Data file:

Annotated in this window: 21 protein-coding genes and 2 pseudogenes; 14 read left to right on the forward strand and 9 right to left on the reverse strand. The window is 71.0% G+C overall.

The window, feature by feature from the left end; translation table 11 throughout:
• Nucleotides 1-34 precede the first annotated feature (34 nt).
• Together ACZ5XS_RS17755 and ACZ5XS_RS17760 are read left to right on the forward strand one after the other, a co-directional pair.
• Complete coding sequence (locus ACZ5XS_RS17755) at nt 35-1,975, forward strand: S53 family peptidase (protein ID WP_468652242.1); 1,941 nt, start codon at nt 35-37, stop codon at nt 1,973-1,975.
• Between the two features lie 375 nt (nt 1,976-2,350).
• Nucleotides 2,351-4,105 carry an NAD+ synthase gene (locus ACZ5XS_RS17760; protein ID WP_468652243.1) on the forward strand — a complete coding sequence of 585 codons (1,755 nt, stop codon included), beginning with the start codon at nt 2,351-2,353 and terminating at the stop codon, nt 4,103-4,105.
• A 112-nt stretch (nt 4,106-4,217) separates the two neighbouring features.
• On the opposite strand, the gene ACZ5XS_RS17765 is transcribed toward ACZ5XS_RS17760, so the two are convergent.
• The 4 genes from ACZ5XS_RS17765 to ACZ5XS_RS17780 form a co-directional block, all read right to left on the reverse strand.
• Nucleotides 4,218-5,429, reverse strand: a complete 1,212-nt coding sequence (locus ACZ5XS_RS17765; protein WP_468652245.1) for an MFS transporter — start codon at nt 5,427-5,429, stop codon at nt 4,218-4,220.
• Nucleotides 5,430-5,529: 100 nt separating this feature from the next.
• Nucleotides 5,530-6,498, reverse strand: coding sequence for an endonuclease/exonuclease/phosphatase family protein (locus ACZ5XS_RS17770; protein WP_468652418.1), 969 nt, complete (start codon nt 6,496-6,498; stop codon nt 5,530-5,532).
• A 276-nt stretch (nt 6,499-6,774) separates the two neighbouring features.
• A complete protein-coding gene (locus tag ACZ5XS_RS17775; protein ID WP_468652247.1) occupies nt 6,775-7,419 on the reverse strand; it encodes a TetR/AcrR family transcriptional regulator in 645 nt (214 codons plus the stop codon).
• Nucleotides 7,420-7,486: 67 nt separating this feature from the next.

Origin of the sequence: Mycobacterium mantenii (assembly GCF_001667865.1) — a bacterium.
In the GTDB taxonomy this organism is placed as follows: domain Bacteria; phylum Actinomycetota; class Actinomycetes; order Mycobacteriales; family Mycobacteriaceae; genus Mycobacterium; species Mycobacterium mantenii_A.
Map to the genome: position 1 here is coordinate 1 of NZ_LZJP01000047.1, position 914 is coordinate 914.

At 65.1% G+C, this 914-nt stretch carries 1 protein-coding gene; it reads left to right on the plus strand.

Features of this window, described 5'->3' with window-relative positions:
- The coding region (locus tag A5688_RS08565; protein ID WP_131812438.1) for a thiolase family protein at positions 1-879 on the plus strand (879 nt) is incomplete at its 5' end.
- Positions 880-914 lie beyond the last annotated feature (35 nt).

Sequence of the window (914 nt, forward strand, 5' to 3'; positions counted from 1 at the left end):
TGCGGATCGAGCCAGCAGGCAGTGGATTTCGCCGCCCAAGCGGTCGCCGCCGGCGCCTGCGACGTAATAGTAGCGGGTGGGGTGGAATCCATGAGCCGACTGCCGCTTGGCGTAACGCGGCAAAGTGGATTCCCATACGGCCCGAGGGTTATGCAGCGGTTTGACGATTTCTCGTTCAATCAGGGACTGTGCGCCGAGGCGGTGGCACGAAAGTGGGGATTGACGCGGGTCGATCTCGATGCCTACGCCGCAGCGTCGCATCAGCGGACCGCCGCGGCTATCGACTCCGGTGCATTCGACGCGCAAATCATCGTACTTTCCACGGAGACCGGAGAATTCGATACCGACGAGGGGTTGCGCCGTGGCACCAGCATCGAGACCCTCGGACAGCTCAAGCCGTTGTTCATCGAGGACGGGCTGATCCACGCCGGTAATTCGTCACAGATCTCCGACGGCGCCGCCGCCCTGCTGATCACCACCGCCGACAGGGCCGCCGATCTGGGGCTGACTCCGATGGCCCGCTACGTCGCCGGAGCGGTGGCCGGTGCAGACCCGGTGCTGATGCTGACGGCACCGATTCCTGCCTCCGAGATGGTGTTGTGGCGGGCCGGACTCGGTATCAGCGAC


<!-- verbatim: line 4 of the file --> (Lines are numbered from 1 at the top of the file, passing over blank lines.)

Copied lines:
• Together ACZ5XS_RS17755 and ACZ5XS_RS17760 are read left to right on the forward strand one after the other, a co-directional pair.